Nigeria: “If there is peace we would like to go home”

MSF is providing food aid to families in Maiduguri who receive little or no support from other organisations. Many of these people live in the Muna area on the outskirts of the city, where there are eight informal camps with populations ranging from 500 to 6,000 people. 
Two of the settlements that now benefit from food distribution by MSF are Muna Primary and Muna Gulumba. Both camps have a population of around 500 people.  People living in Muna Primary receive cash-based support from the World Food Programme (WFP). Muna Gulumba does not get any form of support from the government or other NGOs, aside from that which is provided by MSF. MSF started distributing food in these camps in November. 
So far, each family has received 25 kg of millet, 5 kg of beans and 5 litres of palm oil – enough to last for two weeks – as well as eight bars of soap. 
The testimony from Mallaam Haruna
“It was a Monday morning when our village in Gambaru, Ngala, was attacked. People came and started shooting everywhere. We woke to the sound of gunfire.
We hid in our houses. At night, when the place was quiet and the people with the guns were sleeping, we fled. I could not find two of my children so we had to leave without them. We were so scared. We thought that the people with guns would attack us.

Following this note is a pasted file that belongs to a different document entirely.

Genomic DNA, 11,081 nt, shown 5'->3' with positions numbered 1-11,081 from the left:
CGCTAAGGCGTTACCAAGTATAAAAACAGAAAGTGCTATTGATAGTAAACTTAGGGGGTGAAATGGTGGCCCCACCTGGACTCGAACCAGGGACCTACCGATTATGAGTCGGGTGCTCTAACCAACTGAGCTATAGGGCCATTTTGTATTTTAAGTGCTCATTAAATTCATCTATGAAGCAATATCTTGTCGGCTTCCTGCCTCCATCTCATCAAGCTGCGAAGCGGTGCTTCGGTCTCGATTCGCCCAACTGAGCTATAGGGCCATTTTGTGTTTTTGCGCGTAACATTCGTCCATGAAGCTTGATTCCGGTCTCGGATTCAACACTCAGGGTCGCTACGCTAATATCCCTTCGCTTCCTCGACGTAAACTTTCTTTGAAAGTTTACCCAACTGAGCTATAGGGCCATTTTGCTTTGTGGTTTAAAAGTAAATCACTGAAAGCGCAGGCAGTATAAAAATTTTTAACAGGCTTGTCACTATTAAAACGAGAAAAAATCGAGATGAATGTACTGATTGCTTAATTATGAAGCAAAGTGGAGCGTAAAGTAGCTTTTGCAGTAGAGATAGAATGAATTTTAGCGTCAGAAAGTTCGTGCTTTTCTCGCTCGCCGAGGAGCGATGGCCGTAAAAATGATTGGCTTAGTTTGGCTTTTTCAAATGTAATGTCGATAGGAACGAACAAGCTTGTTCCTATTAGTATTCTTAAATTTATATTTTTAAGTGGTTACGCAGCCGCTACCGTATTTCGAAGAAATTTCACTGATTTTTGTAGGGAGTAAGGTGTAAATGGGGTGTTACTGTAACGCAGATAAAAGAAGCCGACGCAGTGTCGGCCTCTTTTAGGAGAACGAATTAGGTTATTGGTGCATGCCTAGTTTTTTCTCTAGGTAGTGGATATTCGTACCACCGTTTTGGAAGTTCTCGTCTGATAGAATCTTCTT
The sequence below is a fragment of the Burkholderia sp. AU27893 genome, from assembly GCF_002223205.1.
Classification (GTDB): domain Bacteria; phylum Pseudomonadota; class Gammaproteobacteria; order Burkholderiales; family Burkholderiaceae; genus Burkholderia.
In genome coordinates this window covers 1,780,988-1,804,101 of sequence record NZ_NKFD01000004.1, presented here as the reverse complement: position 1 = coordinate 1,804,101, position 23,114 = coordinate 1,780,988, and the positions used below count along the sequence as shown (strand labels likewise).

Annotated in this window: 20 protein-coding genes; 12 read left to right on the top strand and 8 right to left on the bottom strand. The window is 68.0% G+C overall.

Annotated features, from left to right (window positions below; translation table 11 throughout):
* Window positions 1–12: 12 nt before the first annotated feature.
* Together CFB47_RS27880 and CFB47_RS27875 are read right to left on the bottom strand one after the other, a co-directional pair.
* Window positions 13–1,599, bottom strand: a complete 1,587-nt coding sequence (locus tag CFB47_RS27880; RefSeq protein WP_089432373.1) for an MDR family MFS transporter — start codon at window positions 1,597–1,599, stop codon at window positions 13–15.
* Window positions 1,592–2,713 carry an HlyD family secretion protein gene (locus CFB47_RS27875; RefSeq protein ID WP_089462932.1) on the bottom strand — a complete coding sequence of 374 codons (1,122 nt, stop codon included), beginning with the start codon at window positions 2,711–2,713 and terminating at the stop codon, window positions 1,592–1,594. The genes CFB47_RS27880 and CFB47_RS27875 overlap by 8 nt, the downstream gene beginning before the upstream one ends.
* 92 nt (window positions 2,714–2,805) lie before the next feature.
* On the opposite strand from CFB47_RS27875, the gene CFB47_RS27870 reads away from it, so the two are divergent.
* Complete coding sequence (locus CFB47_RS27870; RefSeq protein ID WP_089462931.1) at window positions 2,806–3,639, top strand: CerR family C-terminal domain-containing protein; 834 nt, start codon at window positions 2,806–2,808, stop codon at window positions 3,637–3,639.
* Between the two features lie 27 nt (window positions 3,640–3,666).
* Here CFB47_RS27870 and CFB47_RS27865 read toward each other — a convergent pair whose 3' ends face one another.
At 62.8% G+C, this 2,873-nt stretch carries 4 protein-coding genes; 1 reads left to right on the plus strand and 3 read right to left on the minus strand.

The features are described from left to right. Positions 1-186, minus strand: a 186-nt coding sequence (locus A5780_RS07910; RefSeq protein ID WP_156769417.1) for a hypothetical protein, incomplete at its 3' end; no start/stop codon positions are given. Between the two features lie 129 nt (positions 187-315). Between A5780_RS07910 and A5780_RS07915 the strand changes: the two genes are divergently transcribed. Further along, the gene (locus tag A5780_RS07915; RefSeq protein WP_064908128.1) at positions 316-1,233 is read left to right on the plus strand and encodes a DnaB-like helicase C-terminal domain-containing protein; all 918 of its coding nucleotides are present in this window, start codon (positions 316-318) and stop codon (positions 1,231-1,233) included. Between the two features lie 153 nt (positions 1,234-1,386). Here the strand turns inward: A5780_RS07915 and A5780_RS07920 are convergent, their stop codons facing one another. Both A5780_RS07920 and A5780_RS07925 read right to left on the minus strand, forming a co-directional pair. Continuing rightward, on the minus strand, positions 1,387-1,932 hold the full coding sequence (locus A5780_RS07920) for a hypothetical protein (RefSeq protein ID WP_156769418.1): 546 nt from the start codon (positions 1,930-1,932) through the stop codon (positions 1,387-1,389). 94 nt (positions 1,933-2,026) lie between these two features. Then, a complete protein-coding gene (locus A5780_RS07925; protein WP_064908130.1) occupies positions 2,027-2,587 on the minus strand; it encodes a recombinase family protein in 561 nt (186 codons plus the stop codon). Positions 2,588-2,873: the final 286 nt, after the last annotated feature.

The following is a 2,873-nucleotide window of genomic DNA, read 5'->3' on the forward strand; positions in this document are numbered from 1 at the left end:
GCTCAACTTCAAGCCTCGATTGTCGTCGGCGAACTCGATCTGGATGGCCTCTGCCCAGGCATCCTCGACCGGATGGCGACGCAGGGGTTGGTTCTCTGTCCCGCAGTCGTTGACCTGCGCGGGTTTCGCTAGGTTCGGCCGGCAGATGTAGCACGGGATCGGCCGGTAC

We trekked for four days to get to Maiduguri. We didn’t think that we would make it here alive. When I met one of my children on the road, I was so happy. I thought I’d never see them again.
On the journey we stopped at small villages to ask people for food. They were packing their belongings to leave, but they still gave us something to eat. We carried a small kettle and filled it up every time that we passed a water source. We slept on the side of the road or under a tree. There was a group of about 20 of us walking together, and even more people behind us.
We have been here now for two years. Our main problem is food and how we will get it. Usually we eat once a day, but sometimes we give the food we have to the children and we go hungry. We’ve only had one distribution of food since we arrived. 
It’s hard for us to stay healthy here. My grandson has been sick for the past two weeks. This is the fourth time that he’s been ill since we arrived. He has a fever and his temperature is rising. Sometimes he can’t eat. I have a cough and, once I start coughing, I can’t stop for a couple of minutes. 
It isn’t easy to sleep here. We get scared that the camp will be attacked and it gets very cold at night. If there is peace we would like to go home. We know that all our possessions have been taken from our house, but we hope that at least the building will still be there.”